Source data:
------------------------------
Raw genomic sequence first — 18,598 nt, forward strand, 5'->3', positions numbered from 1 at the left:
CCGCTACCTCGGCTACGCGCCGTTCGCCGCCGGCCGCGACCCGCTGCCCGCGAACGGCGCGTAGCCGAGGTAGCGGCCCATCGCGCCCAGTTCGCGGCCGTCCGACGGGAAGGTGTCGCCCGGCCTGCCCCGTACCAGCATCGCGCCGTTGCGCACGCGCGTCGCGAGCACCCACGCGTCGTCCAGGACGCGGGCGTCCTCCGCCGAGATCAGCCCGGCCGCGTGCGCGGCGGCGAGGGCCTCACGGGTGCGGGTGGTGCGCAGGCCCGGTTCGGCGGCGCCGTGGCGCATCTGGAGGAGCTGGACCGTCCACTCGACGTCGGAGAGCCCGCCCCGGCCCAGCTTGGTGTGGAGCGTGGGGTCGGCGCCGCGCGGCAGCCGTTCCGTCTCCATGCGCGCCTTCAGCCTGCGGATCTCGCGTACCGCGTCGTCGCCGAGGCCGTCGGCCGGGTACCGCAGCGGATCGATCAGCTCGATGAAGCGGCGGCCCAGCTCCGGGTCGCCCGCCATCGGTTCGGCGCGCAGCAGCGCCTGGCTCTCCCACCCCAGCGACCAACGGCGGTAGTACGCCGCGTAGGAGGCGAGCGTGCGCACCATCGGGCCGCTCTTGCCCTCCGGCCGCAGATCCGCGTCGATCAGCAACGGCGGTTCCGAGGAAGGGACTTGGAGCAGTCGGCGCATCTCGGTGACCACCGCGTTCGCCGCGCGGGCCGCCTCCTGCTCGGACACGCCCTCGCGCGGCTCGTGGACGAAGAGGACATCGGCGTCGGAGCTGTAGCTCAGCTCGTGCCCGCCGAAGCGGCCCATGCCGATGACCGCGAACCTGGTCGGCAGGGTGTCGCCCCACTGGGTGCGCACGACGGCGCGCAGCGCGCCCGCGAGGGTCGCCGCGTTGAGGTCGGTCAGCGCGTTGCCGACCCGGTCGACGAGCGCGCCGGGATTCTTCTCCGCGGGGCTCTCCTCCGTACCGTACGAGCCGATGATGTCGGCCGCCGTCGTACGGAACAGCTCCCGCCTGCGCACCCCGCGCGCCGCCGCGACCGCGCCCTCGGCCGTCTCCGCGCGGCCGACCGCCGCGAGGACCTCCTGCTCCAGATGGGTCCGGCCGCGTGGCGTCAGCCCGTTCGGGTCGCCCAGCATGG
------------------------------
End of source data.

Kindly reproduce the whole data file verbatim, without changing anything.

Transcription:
Raw genomic sequence first — 18,598 nt, forward strand, 5'->3', positions numbered from 1 at the left:
CCGCTACCTCGGCTACGCGCCGTTCGCCGCCGGCCGCGACCCGCTGCCCGCGAACGGCGCGTAGCCGAGGTAGCGGCCCATCGCGCCCAGTTCGCGGCCGTCCGACGGGAAGGTGTCGCCCGGCCTGCCCCGTACCAGCATCGCGCCGTTGCGCACGCGCGTCGCGAGCACCCACGCGTCGTCCAGGACGCGGGCGTCCTCCGCCGAGATCAGCCCGGCCGCGTGCGCGGCGGCGAGGGCCTCACGGGTGCGGGTGGTGCGCAGGCCCGGTTCGGCGGCGCCGTGGCGCATCTGGAGGAGCTGGACCGTCCACTCGACGTCGGAGAGCCCGCCCCGGCCCAGCTTGGTGTGGAGCGTGGGGTCGGCGCCGCGCGGCAGCCGTTCCGTCTCCATGCGCGCCTTCAGCCTGCGGATCTCGCGTACCGCGTCGTCGCCGAGGCCGTCGGCCGGGTACCGCAGCGGATCGATCAGCTCGATGAAGCGGCGGCCCAGCTCCGGGTCGCCCGCCATCGGTTCGGCGCGCAGCAGCGCCTGGCTCTCCCACCCCAGCGACCAACGGCGGTAGTACGCCGCGTAGGAGGCGAGCGTGCGCACCATCGGGCCGCTCTTGCCCTCCGGCCGCAGATCCGCGTCGATCAGCAACGGCGGTTCCGAGGAAGGGACTTGGAGCAGTCGGCGCATCTCGGTGACCACCGCGTTCGCCGCGCGGGCCGCCTCCTGCTCGGACACGCCCTCGCGCGGCTCGTGGACGAAGAGGACATCGGCGTCGGAGCTGTAGCTCAGCTCGTGCCCGCCGAAGCGGCCCATGCCGATGACCGCGAACCTGGTCGGCAGGGTGTCGCCCCACTGGGTGCGCACGACGGCGCGCAGCGCGCCCGCGAGGGTCGCCGCGTTGAGGTCGGTCAGCGCGTTGCCGACCCGGTCGACGAGCGCGCCGGGATTCTTCTCCGCGGGGCTCTCCTCCGTACCGTACGAGCCGATGATGTCGGCCGCCGTCGTACGGAACAGCTCCCGCCTGCGCACCCCGCGCGCCGCCGCGACCGCGCCCTCGGCCGTCTCCGCGCGGCCGACCGCCGCGAGGACCTCCTGCTCCAGATGGGTCCGGCCGCGTGGCGTCAGCCCGTTCGGGTCGCCCAGCATGG